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Trier for All

The Roman Bridge

We of course can’t know whether you’re planning to establish a city any time soon. But if you are, take an expert tip from the Romans: Look for a nice location by the river and start by building a bridge! Granted, it’s not exactly the easiest of construction projects. But it gives you instant access to the streets both sides of the river, which acts as the perfect trading route. There is also a good chance that generation after generation will continue to use your bridge, thereby turning it into a monument in your honour. After all, that’s what happened with the Roman Bridge. Its basalt pylons date back to the mid-2nd century, making it the oldest bridge in Germany.

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Admittedly, even the Romans in Trier started out by experimenting a bit. Two wooden bridges which previously stood at this site, the oldest of which ties in directly with the city’s founding in 17 BC, started being replaced by today’s stone pylons in the year 144. But its success story is unparalleled: To this day, the Roman Bridge remains one of the city’s central hubs, with thousands of cars, cyclists and pedestrians crossing the river here – just as millions of other people have done over the last 1900 years. In Roman times, they would often throw a coin into the river as an offering to the goddess Mosella who lived there. Even today, experts believe a good million coins could be lying hidden in the riverbed. And while it’s no longer possible to go diving for them, you could set different rules when you establish your own city.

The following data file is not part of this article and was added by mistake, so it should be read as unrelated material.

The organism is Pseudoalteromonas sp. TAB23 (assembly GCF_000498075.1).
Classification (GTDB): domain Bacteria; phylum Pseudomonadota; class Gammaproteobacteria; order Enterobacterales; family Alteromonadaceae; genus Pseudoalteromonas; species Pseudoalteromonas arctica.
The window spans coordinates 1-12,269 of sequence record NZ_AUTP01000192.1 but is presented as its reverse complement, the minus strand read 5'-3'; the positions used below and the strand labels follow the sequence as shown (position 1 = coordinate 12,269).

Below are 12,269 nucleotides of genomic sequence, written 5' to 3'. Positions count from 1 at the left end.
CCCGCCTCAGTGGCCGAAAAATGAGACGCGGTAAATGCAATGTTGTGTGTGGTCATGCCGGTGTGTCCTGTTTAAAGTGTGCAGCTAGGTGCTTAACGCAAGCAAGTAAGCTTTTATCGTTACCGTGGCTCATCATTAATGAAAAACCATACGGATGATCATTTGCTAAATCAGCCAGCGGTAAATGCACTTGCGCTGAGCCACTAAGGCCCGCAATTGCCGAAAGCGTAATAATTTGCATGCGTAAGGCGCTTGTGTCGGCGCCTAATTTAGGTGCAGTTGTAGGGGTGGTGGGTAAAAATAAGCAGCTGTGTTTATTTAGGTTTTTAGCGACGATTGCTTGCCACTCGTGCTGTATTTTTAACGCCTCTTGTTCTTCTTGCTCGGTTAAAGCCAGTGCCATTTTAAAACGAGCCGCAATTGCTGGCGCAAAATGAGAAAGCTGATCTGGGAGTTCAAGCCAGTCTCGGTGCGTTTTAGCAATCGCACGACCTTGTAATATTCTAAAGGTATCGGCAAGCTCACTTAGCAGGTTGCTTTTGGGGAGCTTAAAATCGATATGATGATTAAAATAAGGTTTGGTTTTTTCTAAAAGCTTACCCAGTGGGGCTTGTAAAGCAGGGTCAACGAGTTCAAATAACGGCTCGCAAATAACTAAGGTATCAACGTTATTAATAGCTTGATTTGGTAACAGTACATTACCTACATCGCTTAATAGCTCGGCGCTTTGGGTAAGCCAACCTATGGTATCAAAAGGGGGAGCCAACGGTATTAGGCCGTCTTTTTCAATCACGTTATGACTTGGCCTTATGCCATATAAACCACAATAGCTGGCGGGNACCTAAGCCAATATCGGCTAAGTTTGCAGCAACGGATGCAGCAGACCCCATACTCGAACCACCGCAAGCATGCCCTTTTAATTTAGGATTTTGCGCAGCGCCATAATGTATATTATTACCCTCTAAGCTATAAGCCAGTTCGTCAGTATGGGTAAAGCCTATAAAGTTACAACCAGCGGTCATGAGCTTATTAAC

A must for: Border crossers. River watchers. The connected and those still connecting. City builders and skippers.

UNESCO World Heritage Site: 100%
Water: 50%
Land: 50%


PSSSST! THE INSIDER TIP:
A spectacular walking and cycling track connects the Roman Bridge to the old fishing village of Zurlauben. This 1.5-km route, which passes by the old 15th and 18th-century hoisting cranes, is particularly charming on sunny days. And on the other side of the river, perched high atop the Pulsberg, St Mary’s Column watches over the flâneurs at its feet. At the end of the track, you’ll be rewarded with traditional food and Trier’s national drink – a bitter, sour apple wine known as Viez.

Header: Romas_Photo/shutterstock.com

Opening hours

The Roman Bridge is freely accessible.

Admission prices

The Roman Bridge is freely accessible, an entrance fee is not charged.